AIM: Despite prompt revascularization of acute myocardial infarction (AMI), substantial myocardial injury may occur, in part a consequence of ischaemia reperfusion injury (IRI). There has been considerable interest in therapies that may reduce IRI. In experimental models of AMI, sodium nitrite substantially reduces IRI. In this double-blind randomized placebo controlled parallel-group trial, we investigated the effects of sodium nitrite administered immediately prior to reperfusion in patients with acute ST-elevation myocardial infarction (STEMI).
METHODS AND RESULTS: A total of 229 patients presenting with acute STEMI were randomized to receive either an i.v. infusion of 70 μmol sodium nitrite (n = 118) or matching placebo (n = 111) over 5 min immediately before primary percutaneous intervention (PPCI). Patients underwent cardiac magnetic resonance imaging (CMR) at 6-8 days and at 6 months and serial blood sampling was performed over 72 h for the measurement of plasma creatine kinase (CK) and Troponin I. Myocardial infarct size (extent of late gadolinium enhancement at 6-8 days by CMR-the primary endpoint) did not differ between nitrite and placebo groups after adjustment for area at risk, diabetes status, and centre (effect size -0.7% 95% CI: -2.2%, +0.7%; P = 0.34). There were no significant differences in any of the secondary endpoints, including plasma troponin I and CK area under the curve, left ventricular volumes (LV), and ejection fraction (EF) measured at 6-8 days and at 6 months and final infarct size (FIS) measured at 6 months.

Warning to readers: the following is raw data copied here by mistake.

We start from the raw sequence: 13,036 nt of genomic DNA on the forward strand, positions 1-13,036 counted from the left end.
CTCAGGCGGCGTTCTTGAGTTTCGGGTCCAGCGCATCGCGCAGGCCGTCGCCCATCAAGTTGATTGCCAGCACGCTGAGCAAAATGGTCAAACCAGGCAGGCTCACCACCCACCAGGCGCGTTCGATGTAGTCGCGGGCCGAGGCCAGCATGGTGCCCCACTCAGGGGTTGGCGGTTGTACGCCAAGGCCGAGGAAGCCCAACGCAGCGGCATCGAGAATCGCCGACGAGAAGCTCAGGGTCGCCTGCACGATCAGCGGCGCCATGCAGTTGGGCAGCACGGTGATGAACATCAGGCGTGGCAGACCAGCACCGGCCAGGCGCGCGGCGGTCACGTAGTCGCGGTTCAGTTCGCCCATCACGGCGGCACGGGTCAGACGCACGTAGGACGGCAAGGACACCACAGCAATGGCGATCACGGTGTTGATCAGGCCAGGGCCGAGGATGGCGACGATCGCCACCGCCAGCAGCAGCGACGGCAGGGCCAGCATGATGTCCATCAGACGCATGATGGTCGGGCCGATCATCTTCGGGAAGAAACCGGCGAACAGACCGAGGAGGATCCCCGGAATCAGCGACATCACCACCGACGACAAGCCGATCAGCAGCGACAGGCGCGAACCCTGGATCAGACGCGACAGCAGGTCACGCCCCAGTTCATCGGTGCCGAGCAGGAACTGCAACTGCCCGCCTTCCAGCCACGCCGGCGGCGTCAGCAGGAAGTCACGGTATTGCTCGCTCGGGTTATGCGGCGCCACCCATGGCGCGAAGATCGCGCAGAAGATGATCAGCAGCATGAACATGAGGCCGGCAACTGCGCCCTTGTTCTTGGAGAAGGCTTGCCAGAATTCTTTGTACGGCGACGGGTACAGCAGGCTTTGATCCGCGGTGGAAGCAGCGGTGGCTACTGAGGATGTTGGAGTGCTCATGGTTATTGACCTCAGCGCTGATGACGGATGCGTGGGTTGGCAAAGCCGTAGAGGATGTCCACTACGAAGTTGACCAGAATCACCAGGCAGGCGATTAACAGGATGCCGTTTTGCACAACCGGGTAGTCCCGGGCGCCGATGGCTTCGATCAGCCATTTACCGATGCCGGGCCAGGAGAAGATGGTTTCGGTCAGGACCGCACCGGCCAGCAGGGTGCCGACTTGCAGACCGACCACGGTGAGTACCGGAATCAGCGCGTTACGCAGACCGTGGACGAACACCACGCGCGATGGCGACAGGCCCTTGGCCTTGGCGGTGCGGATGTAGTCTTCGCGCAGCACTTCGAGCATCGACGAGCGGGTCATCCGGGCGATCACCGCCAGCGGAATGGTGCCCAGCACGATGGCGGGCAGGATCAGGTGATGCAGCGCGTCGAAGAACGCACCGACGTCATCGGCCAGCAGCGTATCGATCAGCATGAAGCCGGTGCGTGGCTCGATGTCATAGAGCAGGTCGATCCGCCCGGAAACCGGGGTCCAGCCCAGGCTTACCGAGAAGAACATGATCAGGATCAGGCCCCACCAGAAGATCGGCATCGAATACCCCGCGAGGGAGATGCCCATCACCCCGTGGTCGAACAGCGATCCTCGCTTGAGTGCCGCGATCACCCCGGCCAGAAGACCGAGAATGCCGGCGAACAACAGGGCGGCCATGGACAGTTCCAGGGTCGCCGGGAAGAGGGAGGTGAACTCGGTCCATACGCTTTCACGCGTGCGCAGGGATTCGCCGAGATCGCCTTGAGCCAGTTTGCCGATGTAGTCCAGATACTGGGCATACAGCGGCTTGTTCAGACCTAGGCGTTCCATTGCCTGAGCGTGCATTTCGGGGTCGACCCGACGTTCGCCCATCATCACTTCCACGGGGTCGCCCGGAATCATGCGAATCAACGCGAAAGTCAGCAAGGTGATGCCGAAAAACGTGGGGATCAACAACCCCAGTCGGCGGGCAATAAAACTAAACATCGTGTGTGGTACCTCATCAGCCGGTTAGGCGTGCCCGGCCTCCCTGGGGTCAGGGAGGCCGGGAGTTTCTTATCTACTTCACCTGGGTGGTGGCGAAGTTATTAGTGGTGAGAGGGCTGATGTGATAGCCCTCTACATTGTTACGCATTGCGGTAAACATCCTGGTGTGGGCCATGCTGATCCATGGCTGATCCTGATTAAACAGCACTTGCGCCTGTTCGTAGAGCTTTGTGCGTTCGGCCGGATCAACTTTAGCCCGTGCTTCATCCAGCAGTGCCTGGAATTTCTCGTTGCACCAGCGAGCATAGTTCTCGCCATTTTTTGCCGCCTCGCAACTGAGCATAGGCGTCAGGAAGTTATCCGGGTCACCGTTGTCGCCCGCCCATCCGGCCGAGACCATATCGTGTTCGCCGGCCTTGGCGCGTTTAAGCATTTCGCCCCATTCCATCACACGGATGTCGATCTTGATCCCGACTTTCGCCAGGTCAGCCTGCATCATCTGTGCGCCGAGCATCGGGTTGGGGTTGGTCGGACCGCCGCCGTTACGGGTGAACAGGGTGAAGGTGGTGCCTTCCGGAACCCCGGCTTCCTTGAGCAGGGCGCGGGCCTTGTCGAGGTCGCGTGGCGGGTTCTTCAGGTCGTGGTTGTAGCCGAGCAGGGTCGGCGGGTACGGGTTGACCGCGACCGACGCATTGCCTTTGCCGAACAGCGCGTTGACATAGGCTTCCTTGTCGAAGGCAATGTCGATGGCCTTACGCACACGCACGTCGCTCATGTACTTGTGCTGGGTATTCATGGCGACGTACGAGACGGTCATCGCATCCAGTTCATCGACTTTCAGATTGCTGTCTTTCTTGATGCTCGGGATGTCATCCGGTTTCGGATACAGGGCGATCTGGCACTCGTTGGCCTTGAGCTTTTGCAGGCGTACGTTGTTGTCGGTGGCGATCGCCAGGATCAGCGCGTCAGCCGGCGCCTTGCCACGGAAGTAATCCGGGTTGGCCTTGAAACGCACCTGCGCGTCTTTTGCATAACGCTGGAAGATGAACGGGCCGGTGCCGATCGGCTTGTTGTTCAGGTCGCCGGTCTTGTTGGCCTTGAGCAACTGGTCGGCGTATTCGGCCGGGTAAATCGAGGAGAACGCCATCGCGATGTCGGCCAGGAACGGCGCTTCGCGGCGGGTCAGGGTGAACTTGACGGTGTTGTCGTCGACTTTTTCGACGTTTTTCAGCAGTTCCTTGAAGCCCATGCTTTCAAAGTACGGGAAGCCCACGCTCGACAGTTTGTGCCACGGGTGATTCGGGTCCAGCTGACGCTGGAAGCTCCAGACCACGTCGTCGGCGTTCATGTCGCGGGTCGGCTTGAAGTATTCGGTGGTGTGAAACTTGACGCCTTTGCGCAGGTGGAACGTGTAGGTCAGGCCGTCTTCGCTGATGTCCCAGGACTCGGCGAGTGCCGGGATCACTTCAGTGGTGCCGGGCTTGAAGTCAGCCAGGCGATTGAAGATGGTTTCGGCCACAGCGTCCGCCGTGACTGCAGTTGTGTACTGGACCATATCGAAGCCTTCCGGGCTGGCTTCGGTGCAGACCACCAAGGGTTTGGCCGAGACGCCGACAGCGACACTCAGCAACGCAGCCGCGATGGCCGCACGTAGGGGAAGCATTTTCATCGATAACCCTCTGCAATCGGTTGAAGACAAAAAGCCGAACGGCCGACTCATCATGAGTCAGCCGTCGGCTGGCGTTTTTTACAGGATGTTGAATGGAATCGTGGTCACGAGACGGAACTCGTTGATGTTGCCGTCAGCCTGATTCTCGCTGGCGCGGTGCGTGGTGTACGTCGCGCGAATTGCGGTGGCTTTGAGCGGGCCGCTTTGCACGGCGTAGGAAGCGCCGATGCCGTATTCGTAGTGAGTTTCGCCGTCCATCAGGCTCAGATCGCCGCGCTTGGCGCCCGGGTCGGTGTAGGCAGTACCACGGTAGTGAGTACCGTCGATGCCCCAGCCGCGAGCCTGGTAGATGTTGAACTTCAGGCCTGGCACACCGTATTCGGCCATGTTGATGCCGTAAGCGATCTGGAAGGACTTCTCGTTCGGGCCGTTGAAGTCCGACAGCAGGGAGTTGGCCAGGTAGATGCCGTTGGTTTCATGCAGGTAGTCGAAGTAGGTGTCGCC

CONCLUSIONS: Sodium nitrite administered intravenously immediately prior to reperfusion in patients with acute STEMI does not reduce infarct size.
- Cardiotonic Agents
- Double-Blind Method
- Infusions, Intravenous
- Middle Aged
- Myocardial Infarction
- Myocardial Reperfusion
- Myocardial Reperfusion Injury
- Percutaneous Coronary Intervention
- Sodium Nitrite
- Treatment Outcome